Thursday, June 10, 2010

If at first you don't succeed...

Well sometimes a weekend warrior gets to join the full-timers, so on Tuesday Ginger Slack and I went and had a go at the first four pitches of La Gota Fria, which is what our route (should we ever be men, err, I mean, courageous-- enough to actually climb the entire thing) is called.

Now Ginger Slack is a guy who knows what extreme sports are REALLY all about: meeting women and working as little as possible. When not modeling neural artchitecture, or discussing now neural networks' signal-to-noise ratios correlate with adaptivity to new challenges, you can find him with his slackline, which is basically a kind of fishing net for a certain kind of girl. For this, he is sponsored! Nice work, young man. Anyway, between his horrendously busy schedule of slacklining, sex and neural modeling (oh and selling clothes at M.E.C.), Slack sometimes climbs. So on Tuesday we huffed and puffed our way through the humidity to the base of the route.

I freed P1 which Slack thinks is 5.10d (it has one short bolted crux). I was psyched to free the pitch, and then I realised that Driller and I had fucked the bolts up AGAIN, being gumbies and all. The first is too high, the second too far right. There is a good reason why purists drill on lead...anyway, the thing is doable, but not ideal. Driller would later say "we are using oil to clean up water" which makes about as much sense as BP trying to stop an oil-well explosion with some nice mud, but was actually accurate.

Slack led P2 which is IMHO 5.9 but he says 10a...but then I have them mad face-hold-detection skillz. P3 was another story. I managed to fall off on lead, then on the yo-yo, and then again a whopping two feet higher than my first two tries. This thing is 5.11B for sure. Basically, it is two hard awkward fingery move, then either a solid rest, or a bomber handjam. It is like the Squamish Buttress crux pitch-- very easy to aid.

Slack led P4 which he thinks is 5.10b, then we rapped.

The good news is that while P1 and 2 need some cleaning, the route dries more quickly than we thought for a north-facing route. After one day of no rain, with +15 temps, it is climbable with the odd wet spot. If it has 2 dry days and is +10 (e.g. April, late Sept) it will go. Wind helps hugely. The nice thing is, since the route starts off Caramba Terrace, it escapes the summer humidity trap that affects the valley-floor-starts of routes, and it gets wind.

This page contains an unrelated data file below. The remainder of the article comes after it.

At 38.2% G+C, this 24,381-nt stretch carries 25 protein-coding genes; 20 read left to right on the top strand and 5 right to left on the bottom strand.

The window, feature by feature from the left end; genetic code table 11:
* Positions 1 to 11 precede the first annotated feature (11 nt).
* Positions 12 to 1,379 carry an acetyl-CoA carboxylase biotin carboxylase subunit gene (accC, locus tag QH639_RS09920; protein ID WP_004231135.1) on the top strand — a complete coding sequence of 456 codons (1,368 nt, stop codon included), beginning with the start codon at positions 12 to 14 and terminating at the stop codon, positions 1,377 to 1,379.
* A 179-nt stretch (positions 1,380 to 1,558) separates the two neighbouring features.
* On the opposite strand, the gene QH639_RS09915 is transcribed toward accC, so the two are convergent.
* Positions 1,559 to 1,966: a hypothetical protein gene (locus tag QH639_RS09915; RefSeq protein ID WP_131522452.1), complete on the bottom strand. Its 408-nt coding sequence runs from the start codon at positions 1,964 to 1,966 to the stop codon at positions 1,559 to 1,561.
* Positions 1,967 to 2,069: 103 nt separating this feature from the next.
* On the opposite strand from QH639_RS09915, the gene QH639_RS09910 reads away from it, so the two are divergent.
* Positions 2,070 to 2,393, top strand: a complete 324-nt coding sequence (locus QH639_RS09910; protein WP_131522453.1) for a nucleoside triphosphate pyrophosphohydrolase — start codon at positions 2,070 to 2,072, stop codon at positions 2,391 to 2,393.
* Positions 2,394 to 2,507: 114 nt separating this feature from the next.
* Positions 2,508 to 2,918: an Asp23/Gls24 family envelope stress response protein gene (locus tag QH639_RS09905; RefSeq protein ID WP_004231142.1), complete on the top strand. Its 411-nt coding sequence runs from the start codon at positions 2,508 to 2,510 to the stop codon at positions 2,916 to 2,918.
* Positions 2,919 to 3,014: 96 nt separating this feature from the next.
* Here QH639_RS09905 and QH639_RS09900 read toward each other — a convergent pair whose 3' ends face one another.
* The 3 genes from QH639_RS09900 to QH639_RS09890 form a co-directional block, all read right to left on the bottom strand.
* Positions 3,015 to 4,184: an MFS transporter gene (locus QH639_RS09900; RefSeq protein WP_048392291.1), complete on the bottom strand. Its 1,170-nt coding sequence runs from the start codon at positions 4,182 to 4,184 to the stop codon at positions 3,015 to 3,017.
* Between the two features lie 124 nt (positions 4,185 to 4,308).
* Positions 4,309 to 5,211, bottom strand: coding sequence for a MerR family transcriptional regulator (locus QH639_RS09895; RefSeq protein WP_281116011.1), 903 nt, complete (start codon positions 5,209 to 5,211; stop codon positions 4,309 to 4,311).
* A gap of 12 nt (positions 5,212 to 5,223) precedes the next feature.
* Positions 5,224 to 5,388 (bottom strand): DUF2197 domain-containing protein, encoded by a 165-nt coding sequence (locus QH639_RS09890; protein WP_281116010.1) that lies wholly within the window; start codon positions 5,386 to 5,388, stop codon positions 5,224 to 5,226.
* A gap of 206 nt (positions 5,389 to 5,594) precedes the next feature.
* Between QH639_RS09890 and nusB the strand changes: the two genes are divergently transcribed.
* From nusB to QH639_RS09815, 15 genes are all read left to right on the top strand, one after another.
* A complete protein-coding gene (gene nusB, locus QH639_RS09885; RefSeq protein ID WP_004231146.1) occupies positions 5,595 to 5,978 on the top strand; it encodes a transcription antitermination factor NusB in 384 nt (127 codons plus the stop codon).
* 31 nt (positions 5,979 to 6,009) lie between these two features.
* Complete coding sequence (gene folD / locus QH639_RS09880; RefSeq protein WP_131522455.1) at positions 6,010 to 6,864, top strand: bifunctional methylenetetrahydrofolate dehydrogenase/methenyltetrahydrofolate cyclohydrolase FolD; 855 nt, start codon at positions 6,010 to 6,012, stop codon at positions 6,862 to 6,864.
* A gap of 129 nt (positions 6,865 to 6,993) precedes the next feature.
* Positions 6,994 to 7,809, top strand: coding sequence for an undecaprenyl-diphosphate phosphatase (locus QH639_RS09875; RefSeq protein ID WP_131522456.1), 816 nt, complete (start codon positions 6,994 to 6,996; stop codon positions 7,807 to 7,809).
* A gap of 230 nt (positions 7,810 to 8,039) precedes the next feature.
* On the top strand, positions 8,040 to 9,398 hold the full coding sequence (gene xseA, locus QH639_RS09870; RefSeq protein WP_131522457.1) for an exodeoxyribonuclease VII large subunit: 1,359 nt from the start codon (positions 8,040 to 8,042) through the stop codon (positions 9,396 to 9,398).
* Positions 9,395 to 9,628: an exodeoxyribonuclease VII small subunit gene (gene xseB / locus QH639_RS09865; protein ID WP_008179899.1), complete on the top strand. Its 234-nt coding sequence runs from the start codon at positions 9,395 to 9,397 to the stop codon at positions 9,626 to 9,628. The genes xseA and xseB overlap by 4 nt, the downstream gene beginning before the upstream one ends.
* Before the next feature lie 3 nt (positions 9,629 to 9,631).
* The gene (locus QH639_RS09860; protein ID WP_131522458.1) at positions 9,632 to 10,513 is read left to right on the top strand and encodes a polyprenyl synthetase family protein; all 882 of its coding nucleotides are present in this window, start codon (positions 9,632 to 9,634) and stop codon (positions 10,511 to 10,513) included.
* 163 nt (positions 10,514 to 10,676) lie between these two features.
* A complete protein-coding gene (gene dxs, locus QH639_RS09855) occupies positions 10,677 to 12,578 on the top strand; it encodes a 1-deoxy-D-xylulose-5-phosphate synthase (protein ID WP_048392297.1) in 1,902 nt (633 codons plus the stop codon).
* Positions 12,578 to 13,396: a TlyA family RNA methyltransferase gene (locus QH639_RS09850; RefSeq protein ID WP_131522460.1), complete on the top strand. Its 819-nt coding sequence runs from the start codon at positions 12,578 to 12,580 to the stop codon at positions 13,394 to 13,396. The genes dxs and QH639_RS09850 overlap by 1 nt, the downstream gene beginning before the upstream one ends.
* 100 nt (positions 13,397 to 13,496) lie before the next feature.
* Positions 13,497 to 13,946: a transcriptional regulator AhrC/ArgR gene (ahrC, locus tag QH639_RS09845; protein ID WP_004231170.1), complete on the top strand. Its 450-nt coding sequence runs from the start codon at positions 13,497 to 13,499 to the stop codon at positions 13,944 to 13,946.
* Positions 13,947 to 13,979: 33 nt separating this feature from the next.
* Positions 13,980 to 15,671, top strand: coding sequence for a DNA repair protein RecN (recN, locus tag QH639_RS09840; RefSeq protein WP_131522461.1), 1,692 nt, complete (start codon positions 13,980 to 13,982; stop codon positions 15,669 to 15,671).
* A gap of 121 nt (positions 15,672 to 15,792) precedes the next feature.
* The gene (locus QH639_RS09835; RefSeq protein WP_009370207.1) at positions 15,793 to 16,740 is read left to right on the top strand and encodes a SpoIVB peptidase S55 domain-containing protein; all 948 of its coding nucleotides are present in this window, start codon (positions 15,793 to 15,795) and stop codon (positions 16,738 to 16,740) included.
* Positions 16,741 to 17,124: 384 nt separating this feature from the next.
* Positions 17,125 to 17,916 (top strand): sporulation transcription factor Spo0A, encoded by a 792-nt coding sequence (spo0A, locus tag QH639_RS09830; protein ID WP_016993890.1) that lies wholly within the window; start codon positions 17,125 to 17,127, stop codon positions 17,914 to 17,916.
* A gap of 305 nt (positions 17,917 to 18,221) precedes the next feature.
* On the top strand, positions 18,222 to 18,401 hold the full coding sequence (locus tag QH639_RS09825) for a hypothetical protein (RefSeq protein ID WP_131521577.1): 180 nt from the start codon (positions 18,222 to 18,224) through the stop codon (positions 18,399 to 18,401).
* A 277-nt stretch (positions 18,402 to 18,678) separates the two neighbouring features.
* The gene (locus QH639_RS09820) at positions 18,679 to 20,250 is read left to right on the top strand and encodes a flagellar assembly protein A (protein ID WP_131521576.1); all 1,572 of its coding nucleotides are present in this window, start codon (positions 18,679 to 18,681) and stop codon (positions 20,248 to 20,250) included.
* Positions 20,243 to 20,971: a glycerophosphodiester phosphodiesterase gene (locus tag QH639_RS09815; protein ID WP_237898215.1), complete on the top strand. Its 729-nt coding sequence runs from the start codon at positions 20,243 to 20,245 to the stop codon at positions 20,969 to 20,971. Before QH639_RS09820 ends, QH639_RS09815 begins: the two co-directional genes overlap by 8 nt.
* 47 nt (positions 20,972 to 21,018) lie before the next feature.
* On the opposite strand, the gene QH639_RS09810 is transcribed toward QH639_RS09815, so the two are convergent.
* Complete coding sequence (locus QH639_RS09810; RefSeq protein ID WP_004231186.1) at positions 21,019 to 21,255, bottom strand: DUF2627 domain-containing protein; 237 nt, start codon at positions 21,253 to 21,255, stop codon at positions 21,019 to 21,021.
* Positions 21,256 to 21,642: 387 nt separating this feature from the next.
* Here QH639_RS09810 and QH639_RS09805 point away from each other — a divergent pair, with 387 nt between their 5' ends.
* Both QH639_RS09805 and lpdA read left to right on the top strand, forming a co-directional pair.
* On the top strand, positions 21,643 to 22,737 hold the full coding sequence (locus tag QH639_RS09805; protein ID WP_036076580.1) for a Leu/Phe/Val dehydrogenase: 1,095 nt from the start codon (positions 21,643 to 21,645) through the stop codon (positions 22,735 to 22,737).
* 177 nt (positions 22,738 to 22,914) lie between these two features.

Anyway, I know this post is really boring. But...stay tuned. We are going for the FA of La Gota Fria (Lite) on Sunday, and we will have pictures and a good story for all ten of you. That's a 25% increase over two weeks ago...and all I had to do to get new followers was, try to kill Perry Beckham and Jia Condon, and then get trash-talked on the comments part of this blog. Maybe I should try to kill Peter Croft or Steph Davis (after Napoleon finishes with her, of course) that way I could up the readership to, say, 15 and Google would come running with offers of not just $$ but also hordes of nude willing women (invisible to Driller and my girlfriends), plus free Timmy Ho coffee forever, man oh man, I can see it now...

Wednesday, June 2, 2010

Comment moderation changed; rockfall issues

Hi readers-- we love ocmments, but since we are starting to get the odd nasty one, we would ask you to please become a member of the blog if you want to leave comments. I will publish all comments (unelss they are defamantory) but i need to know who is writing. Becoming a member should take less than one minute.

Thanks to people who are reading and commenting-- your feedback is appreciated, even when you are critical.

Regarding rockfall comments made by Perry Beckham on (thanks to Mr Beckham for his comments):

-- we have worked on the route for 28 days now and have seen people on the trail once. Last Spring we had to chop our way to the base, there were so many bushes etc. We had no idea or physical sign that others were using the trail.

-- After hearing via another pair of route developers (to our left) and via John Howe that rockfall was hitting the trail, we started posting both physical signs and online warnings on cleaning days.

-- We are done (for now, we think; hopefully forever) the cleaning phase. However, one member of the party has a 200m fixed line stashed on our route, and plans to scrub some variations once we climb the thing. He will let the community know what his plans are.